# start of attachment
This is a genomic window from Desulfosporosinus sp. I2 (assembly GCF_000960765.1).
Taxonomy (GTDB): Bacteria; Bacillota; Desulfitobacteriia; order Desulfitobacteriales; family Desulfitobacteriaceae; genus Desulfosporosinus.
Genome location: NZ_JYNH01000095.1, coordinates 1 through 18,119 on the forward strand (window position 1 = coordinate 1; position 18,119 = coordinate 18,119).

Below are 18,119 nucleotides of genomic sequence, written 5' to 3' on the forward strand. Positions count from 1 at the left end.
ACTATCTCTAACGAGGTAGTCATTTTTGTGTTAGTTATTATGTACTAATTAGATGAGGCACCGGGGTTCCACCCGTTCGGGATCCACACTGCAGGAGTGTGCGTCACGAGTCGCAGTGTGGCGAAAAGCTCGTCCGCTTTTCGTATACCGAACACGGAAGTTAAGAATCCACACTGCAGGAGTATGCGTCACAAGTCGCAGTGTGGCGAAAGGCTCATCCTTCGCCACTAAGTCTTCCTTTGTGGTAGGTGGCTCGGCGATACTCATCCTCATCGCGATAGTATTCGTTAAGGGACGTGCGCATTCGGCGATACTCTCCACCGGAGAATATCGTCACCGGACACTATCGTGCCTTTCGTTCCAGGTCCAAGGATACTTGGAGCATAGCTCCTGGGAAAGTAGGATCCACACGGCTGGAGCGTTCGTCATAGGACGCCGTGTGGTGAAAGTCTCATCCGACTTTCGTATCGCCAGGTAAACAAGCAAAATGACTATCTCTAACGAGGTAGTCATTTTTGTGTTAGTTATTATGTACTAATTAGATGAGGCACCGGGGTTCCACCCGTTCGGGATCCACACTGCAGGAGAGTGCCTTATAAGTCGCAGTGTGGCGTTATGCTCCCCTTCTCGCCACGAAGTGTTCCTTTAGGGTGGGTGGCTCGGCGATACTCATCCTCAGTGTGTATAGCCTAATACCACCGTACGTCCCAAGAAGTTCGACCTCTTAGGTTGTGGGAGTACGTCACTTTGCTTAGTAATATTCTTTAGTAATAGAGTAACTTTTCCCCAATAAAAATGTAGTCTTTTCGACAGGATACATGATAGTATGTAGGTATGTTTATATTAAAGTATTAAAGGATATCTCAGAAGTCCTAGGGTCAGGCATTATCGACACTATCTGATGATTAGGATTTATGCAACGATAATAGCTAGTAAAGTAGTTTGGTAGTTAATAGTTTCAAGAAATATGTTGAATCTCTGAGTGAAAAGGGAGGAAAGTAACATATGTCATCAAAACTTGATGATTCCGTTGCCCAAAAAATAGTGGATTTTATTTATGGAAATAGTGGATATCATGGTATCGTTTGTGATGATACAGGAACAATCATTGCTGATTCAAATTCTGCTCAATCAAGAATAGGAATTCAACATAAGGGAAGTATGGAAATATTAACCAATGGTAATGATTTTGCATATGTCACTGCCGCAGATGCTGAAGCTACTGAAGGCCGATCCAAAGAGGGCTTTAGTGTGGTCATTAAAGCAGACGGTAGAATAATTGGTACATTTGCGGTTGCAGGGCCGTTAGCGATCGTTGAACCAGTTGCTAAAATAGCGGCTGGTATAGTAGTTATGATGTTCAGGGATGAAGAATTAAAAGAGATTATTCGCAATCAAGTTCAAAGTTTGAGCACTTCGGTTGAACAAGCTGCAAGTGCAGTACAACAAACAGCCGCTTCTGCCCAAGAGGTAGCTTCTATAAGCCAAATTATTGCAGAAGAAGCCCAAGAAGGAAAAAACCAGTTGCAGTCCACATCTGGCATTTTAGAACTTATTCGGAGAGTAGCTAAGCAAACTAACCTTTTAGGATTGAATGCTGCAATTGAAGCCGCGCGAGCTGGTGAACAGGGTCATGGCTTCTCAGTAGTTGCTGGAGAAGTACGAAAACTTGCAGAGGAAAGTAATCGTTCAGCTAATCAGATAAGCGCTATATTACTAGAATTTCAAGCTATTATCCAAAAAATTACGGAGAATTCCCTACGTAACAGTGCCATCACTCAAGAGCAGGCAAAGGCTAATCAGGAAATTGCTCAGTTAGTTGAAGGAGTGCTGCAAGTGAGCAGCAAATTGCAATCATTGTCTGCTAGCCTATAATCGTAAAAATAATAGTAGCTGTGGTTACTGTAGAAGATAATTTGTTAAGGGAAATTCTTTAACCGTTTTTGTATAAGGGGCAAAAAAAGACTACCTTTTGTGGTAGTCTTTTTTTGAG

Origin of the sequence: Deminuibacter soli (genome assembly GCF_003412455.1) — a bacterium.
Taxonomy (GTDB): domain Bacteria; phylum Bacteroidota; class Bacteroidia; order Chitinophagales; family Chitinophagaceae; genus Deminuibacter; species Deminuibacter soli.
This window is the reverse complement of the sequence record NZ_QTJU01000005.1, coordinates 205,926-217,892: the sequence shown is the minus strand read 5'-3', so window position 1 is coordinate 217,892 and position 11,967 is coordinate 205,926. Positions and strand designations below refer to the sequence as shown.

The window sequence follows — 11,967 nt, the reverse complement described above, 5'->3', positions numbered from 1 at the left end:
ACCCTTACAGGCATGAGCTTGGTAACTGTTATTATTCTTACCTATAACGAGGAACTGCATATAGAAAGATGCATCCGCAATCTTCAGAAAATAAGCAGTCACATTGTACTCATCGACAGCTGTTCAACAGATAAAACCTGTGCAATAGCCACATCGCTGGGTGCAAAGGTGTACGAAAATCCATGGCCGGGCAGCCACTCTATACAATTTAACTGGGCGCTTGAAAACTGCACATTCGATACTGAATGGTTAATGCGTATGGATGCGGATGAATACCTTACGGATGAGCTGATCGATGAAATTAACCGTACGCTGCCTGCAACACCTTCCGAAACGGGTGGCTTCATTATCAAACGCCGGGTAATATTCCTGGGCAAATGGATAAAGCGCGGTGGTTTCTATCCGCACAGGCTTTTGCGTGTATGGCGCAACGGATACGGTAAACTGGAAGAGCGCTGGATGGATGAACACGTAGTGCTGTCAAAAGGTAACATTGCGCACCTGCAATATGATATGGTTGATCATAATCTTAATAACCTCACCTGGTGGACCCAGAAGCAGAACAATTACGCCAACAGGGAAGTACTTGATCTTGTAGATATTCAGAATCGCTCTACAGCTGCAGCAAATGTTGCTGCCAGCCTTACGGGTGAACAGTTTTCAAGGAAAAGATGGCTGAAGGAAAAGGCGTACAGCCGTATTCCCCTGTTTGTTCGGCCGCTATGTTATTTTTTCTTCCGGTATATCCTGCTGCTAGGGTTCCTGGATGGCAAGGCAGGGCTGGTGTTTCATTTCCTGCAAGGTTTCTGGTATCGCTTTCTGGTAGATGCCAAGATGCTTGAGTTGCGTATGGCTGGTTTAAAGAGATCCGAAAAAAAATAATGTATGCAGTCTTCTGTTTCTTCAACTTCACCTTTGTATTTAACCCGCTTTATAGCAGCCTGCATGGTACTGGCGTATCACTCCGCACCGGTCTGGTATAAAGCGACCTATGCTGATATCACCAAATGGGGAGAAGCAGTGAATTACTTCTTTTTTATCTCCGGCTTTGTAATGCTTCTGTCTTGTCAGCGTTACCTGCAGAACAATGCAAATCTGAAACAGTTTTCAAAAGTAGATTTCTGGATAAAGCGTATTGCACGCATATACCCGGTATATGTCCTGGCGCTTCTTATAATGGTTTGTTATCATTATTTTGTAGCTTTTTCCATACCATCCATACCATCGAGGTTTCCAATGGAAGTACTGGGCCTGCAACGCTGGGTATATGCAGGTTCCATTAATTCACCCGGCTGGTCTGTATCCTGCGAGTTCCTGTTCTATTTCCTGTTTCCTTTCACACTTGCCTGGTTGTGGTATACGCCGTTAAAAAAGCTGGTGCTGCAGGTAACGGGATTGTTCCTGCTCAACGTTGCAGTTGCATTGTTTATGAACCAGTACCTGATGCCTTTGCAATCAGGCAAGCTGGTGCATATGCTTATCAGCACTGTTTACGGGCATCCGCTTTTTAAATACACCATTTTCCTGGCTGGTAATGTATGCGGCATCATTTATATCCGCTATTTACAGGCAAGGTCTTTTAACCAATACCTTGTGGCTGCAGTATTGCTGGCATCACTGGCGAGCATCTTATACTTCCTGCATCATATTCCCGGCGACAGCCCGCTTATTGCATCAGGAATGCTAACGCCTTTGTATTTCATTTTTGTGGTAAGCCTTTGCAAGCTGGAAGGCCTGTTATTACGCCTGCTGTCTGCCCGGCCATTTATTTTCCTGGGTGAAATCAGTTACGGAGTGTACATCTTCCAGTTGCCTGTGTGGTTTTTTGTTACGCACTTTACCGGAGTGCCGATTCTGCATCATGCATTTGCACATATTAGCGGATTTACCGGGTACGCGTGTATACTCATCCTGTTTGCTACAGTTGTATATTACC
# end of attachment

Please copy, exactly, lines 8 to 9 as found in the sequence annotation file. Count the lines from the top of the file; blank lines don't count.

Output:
This window is the reverse complement of the sequence record NZ_QTJU01000005.1, coordinates 205,926-217,892: the sequence shown is the minus strand read 5'-3', so window position 1 is coordinate 217,892 and position 11,967 is coordinate 205,926. Positions and strand designations below refer to the sequence as shown.

The window sequence follows — 11,967 nt, the reverse complement described above, 5'->3', positions numbered from 1 at the left end: